And The Ass Saw The Angel : Popular Penguins
ExtractThere below! O little valley!
Two shattered knees of land rise and open to make a crease between. Down the bitten inner flank we go, where trees laden with thick vines grow upon the trembling slopes. Some hang out into the valley at dangerous angles, their worried roots rising from the hillside soil as they suffer the creeping burden that trusses and binds and weighs like the world across their limbs. This knitted creeper, these trees, all strung one to one and chained to the ground by vine.
Travelling the length of the valley, south to north, as the crow flies, we follow its main road as it weaves its way along the flat of the valley's belly. From up here it could be a ribbon, as we pass over the first of many hundreds of acres of smouldering cane.
Tonight is the first night of the seasonal 'burn-off', an occasion of great importance and high festivity for Ukulore Valley, when the townsfolk all take to the tall fields to watch the wall of fire sweep the cane of its useless foliage, its 'trash'. Yet this night sees all strangely quiet here on the out-fields: wet sacks and snake-beaters carelessly abandoned, sparks and grey ash borne silently through the air on a low wind.
The sugar refinery sprawls out by the east flank, a mile from the town. We can hear the steady chugging of its engines. Trolleys some empty, some part loaded - sit forgotten on the tracks.
Wing on and past, over the town itself, where the rusty corrugated roofs grow denser and we can see the playground and the Courthouse and Memorial Square.
Down there, in the centre of the Square, erected at the very heart of the valley, the marble sepulchre containing the relics of the prophet crumbles and splits beneath the slogging of three downborne mallets.
A group of black-clad mourners, mostly women, watch on as the monument is destroyed. See how they wail and gnash their teeth! And see the great marble angel, its face carved in saintly composure, one arm held high, a gilded sickle in its fist; will they bring that down as well?
And on, through the commotion, through the town's stormy heart, where women mourn as at a wake, bullying their grief with breasts bruised black and knuckles bleeding. Watch how they fan the streets with their wild, black gestures, twisting the sack-cloth of their robes with pleading seizures and dark spasms.
From up here they look like ground-birds.
Circle once these Creatures of grief, and then onward across the stricken town, over the clusters of trailers where the cane-cutters live, at the heel of the rhythm of the crops. Here, at this dark hour, only their women and frightened children remain. Standing at their windows, the ghosts of their breath coming and going on the glass, they listen to the motors of their men roar northward then fade amongst the hiss and crackle of the fields.
But onward, winging go, or are you tired brothers?
Pursue Maine Road till the cane ends abruptly against bare wire fences, four miles from town, two miles from the northern valley entrance. Here we can see the pick-ups, trucks and utilities, shedding cocoons of red dust as they file off Maine towards the tarred clapboard shacks. Here live the out-cast, the hobos, the hill-trash.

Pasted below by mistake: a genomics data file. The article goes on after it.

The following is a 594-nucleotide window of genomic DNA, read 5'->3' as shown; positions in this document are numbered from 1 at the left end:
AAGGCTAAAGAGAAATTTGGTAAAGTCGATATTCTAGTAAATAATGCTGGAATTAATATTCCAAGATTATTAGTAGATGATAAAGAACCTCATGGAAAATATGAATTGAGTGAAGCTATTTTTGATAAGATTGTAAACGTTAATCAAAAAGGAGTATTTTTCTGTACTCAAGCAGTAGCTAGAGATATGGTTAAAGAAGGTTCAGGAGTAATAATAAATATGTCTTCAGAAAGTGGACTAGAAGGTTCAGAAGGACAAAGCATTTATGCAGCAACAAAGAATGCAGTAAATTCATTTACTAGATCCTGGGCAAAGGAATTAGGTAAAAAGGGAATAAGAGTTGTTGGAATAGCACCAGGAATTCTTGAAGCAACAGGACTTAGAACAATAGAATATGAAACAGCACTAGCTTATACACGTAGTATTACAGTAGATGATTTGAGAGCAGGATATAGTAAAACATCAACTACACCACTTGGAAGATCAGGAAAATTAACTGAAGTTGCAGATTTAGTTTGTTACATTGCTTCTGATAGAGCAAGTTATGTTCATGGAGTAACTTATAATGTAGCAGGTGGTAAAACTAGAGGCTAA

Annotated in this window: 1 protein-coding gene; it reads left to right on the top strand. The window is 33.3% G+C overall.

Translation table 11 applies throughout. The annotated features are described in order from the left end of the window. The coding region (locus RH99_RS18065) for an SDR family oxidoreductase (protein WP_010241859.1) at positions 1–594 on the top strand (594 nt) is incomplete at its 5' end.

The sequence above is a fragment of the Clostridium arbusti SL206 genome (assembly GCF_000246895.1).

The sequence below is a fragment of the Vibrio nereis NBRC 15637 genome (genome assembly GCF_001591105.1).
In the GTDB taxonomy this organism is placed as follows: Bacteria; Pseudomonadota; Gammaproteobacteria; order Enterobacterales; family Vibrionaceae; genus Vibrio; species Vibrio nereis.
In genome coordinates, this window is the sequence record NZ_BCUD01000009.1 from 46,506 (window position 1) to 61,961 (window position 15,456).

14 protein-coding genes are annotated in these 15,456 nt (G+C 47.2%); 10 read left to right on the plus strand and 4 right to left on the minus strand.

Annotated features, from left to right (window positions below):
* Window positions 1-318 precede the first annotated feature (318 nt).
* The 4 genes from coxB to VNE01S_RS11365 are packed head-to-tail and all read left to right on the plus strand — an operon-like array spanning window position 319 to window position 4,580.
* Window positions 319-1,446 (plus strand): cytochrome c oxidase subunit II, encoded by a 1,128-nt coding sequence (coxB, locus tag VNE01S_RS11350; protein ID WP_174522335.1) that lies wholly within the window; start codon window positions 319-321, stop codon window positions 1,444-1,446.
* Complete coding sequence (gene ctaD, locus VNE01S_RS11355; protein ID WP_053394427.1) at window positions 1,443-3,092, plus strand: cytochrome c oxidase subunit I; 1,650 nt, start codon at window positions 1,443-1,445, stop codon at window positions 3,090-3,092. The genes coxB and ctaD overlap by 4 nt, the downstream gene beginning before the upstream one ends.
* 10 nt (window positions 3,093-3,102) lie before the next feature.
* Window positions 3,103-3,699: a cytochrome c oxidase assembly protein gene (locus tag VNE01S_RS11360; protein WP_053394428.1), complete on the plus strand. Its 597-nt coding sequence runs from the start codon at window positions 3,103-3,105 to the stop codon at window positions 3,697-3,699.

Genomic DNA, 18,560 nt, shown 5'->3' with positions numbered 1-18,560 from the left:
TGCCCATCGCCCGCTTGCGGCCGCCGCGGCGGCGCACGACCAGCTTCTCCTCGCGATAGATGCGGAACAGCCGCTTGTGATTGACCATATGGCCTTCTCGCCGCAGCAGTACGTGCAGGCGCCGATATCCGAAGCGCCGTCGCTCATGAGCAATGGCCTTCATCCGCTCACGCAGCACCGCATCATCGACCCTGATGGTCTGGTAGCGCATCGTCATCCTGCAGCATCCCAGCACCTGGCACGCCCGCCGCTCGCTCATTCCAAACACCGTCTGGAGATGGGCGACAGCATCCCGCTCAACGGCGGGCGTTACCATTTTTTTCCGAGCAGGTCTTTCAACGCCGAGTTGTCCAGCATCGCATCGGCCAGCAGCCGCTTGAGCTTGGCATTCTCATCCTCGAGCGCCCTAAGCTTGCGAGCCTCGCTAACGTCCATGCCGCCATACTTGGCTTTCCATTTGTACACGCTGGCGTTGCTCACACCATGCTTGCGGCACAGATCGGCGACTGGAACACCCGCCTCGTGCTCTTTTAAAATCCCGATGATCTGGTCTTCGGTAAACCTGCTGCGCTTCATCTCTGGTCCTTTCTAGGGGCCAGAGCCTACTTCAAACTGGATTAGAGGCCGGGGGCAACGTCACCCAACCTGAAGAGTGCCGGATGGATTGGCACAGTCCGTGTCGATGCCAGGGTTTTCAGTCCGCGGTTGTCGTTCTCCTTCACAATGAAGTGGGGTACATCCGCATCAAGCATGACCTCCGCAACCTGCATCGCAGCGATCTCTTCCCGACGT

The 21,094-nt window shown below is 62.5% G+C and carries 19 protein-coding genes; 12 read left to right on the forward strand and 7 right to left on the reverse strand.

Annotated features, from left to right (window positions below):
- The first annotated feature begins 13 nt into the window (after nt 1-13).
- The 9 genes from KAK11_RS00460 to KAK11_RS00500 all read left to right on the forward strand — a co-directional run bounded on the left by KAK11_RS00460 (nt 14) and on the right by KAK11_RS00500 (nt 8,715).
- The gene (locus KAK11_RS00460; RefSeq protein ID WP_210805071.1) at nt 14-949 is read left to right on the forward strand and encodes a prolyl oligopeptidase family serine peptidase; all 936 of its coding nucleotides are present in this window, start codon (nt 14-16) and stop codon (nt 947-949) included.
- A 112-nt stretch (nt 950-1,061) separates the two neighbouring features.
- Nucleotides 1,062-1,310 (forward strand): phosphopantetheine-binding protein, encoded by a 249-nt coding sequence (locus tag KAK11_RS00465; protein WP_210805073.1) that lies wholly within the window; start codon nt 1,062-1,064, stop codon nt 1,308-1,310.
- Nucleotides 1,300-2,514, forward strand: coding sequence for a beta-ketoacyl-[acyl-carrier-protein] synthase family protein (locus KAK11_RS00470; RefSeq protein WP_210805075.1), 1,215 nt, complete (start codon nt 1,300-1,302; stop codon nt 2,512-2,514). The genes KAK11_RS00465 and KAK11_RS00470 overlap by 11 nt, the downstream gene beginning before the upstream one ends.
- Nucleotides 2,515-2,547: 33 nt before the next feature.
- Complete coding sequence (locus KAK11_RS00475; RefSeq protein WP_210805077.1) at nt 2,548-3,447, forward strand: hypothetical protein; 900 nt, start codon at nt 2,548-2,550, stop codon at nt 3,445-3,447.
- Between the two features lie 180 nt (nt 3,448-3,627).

A lone shack on a junk-heap burns and burns, belching purple smoke into the restless air.
Though weary of wing, a little further.
Beyond the shack the land grows sodden, paludal, and from the marsh rises a wheel of vegetation - tall trees born into bondage, rising from the quitch and cooch and crabbing dog-weed, carrying a canopy of knitted vine upon their wooden shoulders.
Here we dip and dive, for this is the swampland.
As we pass above, we see a line of torches winking beneath the dark canopy, moving inward and towards the centre of the circle in a thin ribbon of light.
Torn from the very centre of the swampland is a clearing, round like a plate, and within this clearing, like a wheel within a wheel, is a circle of quick-mud, black and steaming, large enough to digest a cow. It glistens darkly at our passing. But stop. Wing! Wheel! Look who lies on the surface of the mud, all curled up like a new-born! See how his bones cleave to his skin. How his ribs fan softly each time he draws breath. See how he is nearly naked. And look how very still he is.
But for that eye.
It rolls in its orbit, and, fish-like, fixes us. We freeze and circle.
Series: Popular Penguins
Number Of Pages: 324
Published: 29th June 2009
Country of Publication: GB
Dimensions (cm): 18.2 x 11.5
Weight (kg): 18.2
Edition Number: 1
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Nick Cave was born in Australia in 1957.
As a member of the seminal rock band The Birthday Party, and latterly the front man of The Bad Seeds, Nick Cave has achieved worldwide acclaim for both his songwriting skills and for his charged stage performances.
His film appearances have also been numerous, with appearances in cult classics such as John Hillcoat's Ghosts of the Civil Dead and alongside Brad Pitt in Johnny Suede. The Ass Saw the Angel also quickly achieved cult status on its original publication.